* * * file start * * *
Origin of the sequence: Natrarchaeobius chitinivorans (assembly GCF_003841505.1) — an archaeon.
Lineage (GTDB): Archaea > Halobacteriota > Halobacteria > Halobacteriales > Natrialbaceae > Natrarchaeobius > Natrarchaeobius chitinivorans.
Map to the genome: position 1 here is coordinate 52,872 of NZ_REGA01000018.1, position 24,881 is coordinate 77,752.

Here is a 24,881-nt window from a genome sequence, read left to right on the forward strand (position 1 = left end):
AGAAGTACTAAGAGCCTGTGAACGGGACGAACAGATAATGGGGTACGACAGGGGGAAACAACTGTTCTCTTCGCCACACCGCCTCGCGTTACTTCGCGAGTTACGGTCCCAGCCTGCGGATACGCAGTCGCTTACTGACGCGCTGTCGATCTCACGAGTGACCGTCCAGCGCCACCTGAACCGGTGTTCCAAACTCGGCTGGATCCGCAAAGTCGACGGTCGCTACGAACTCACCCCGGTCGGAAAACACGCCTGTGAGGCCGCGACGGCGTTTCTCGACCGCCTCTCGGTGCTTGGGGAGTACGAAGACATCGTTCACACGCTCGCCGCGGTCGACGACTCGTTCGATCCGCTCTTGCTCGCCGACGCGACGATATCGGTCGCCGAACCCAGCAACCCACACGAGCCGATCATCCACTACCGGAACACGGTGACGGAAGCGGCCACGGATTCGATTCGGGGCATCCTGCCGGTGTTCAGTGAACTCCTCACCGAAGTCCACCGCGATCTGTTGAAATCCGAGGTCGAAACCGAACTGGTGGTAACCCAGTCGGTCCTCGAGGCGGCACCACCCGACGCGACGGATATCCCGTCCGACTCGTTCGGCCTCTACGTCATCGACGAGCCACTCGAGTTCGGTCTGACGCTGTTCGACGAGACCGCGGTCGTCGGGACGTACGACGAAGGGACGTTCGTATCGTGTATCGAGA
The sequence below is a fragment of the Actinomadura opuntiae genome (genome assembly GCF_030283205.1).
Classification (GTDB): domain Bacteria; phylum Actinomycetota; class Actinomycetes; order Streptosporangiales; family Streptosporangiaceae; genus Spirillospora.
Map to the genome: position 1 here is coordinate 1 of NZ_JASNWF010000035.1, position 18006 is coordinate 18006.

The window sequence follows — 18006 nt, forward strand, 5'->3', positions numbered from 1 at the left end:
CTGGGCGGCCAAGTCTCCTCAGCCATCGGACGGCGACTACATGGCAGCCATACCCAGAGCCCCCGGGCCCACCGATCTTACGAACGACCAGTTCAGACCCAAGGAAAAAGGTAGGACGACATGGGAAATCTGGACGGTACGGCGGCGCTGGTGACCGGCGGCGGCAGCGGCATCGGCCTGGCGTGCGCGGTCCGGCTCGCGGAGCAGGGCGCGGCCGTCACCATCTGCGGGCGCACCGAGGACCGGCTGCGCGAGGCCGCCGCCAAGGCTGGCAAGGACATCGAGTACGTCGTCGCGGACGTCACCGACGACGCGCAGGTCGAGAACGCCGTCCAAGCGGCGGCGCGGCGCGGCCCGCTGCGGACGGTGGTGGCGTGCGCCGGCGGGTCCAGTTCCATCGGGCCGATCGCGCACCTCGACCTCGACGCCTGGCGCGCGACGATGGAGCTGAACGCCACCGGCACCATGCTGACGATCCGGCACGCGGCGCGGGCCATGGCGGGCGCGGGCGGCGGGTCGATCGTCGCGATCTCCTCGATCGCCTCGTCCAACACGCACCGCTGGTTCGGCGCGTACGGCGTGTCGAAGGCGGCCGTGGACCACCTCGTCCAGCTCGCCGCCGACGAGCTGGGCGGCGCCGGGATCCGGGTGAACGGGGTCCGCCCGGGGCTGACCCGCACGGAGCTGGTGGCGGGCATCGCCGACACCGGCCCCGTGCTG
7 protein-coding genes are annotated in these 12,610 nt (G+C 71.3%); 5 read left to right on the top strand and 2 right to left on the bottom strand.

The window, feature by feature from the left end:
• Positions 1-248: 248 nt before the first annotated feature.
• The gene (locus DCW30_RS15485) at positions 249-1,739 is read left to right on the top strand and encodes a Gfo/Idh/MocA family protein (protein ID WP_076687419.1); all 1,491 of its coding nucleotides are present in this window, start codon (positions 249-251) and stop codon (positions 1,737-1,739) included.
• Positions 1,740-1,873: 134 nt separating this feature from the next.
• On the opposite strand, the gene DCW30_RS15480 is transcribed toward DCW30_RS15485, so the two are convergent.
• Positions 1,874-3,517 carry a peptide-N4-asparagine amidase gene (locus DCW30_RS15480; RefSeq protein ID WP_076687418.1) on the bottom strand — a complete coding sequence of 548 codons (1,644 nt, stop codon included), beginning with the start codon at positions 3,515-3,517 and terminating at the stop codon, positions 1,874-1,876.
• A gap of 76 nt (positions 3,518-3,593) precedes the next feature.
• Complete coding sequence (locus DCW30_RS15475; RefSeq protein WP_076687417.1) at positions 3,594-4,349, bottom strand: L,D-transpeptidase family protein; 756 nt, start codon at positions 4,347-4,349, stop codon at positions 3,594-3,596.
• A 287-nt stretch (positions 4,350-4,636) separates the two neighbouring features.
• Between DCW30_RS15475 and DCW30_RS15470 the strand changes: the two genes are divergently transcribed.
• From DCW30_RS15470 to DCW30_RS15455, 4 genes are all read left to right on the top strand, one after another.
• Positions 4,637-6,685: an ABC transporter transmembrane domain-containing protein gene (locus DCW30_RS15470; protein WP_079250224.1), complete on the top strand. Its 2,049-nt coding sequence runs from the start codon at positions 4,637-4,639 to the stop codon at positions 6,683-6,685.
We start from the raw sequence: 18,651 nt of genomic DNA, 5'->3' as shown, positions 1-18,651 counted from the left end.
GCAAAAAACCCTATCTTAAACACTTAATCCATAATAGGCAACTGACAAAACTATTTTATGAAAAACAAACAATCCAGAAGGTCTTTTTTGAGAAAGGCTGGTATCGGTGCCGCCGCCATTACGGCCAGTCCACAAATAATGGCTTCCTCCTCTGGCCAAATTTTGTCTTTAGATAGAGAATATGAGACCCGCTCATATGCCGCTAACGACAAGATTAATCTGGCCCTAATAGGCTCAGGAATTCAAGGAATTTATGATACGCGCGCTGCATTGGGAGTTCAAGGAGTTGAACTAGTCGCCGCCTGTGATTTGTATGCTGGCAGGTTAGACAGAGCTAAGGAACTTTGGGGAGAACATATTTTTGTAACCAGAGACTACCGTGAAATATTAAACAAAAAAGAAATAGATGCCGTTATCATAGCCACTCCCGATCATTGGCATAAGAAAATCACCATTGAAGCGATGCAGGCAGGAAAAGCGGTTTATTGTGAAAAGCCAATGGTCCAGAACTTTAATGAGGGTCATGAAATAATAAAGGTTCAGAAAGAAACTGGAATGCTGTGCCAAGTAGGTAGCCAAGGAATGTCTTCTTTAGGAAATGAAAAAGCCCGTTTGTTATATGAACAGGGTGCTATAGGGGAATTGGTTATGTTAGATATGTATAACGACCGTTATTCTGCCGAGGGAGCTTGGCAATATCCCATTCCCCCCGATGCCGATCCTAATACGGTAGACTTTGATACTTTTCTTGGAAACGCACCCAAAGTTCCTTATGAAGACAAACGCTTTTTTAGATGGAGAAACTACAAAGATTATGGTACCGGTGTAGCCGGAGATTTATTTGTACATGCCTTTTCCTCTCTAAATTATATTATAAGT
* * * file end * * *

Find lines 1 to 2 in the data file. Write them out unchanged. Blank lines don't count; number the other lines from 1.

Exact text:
Origin of the sequence: Natrarchaeobius chitinivorans (assembly GCF_003841505.1) — an archaeon.
Lineage (GTDB): Archaea > Halobacteriota > Halobacteria > Halobacteriales > Natrialbaceae > Natrarchaeobius > Natrarchaeobius chitinivorans.